United States and Britain come up with a few
more concessions. U.S. and British diplomats said
a new version could be ready by the end of the day
The U.S. draft resolution includes a greater role for
the Security Council but still frees the United States
to take military action against Iraq if inspectors say it
In Iraq, the government-controlled media called
the draft resolution a pretext for war and urged the
Security Council not to bow to American
"America wants to use this resolution as a pretext
and a cover for its aggression on Iraq and the whole
Arab nation," the ruling Baath Party newspaper Al-
Thawra said yesterday. "The Security Council should
not give (the Americans) a pretext and a cover for the
JER USA LEM-;;V;;
Sharon, Netanyahu disagree on proposal
Prime Minister Ariel Sharon and his new foreign minister, Benjamin
Netanyahu, had their first dispute, arguing over a U.S.-backed peace proposal on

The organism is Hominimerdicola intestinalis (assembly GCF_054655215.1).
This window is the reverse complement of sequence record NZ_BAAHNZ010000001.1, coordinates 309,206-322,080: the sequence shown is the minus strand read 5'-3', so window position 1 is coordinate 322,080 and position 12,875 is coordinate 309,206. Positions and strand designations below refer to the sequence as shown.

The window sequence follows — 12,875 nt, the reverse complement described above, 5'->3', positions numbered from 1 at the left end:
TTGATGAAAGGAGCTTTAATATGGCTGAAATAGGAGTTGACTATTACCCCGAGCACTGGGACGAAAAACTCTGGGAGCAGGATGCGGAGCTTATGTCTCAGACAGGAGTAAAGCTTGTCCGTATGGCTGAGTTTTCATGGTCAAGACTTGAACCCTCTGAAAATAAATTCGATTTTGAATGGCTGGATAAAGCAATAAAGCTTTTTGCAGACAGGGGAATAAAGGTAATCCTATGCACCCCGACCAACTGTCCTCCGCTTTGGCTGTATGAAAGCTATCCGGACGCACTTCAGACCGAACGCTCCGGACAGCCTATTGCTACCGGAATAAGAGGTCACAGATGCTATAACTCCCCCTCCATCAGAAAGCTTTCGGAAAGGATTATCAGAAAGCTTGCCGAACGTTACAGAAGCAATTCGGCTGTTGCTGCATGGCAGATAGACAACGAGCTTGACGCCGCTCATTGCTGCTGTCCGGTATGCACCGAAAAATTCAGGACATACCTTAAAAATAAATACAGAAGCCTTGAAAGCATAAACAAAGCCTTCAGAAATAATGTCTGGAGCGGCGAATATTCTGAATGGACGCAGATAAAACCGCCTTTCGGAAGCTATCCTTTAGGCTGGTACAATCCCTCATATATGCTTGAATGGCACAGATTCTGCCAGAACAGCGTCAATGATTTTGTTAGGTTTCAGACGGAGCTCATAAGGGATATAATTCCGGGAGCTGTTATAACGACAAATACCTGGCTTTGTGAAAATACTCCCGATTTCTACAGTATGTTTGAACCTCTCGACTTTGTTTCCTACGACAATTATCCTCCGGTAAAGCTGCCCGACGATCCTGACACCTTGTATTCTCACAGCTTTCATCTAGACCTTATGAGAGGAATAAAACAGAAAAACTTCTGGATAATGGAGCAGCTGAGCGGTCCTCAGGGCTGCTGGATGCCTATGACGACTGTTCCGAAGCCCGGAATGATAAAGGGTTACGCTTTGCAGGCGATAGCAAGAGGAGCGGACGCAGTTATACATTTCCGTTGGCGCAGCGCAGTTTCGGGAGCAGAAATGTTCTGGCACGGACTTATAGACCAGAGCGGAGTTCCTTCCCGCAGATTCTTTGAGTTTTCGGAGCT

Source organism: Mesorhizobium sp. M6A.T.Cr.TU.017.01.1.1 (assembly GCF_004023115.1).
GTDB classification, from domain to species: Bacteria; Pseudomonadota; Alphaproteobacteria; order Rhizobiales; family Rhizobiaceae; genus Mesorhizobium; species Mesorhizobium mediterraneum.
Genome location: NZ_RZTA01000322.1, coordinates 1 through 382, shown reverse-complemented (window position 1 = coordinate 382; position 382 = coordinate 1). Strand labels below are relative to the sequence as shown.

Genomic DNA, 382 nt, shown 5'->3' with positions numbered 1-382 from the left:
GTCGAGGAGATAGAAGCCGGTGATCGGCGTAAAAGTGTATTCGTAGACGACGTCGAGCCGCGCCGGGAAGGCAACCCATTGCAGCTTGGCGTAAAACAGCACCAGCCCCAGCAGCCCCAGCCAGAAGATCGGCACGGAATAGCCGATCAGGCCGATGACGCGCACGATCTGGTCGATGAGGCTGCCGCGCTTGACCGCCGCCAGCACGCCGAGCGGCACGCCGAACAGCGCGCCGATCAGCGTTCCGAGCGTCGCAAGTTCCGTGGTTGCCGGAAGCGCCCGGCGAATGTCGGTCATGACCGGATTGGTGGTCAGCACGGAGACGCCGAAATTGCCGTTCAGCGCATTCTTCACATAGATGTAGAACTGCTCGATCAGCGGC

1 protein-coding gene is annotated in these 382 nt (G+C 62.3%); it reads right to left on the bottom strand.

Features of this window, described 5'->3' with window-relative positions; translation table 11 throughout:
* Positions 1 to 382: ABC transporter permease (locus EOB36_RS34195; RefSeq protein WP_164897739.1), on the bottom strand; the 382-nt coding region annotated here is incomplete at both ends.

the eve of the arrival of an American envoy.
In a speech to business leaders yesterday, Sharon alluded to the issue when he
stressed he would do nothing to endanger "the deep strategic understandings with
the United States and the special relationship that has been woven with the Amer-
Netanyahu has suggested he considered the so-called "roadmap" to peace irrel-
evant as long as U.S. military action in Iraq is pending. Aides said the two met
Wednesday night to resolve their differences on policy and the timing of
Likud Party primaries, and the Yediot Ahronot daily and radio stations said
Sharon complained about Netanyahu's dismissal of a U.S.-backed plan for a
provisional Palestinian state by next year and full independence by 2005.
Sharon himself has expressed serious reservations about the plan, but has been
more diplomatic than Netanyahu, saying Israel would study it carefully and pres-
ent its response at the appropriate time.
Netanyahu, who will battle Sharon for the Likud leadership in primaries to be held
within the next few weeks, was formally sworn in as foreign minister on Wednesday
Bali nightclub bombing suspect in custody
In the first major break in the inquiry into the Bali nightclub bombings, Indonesia's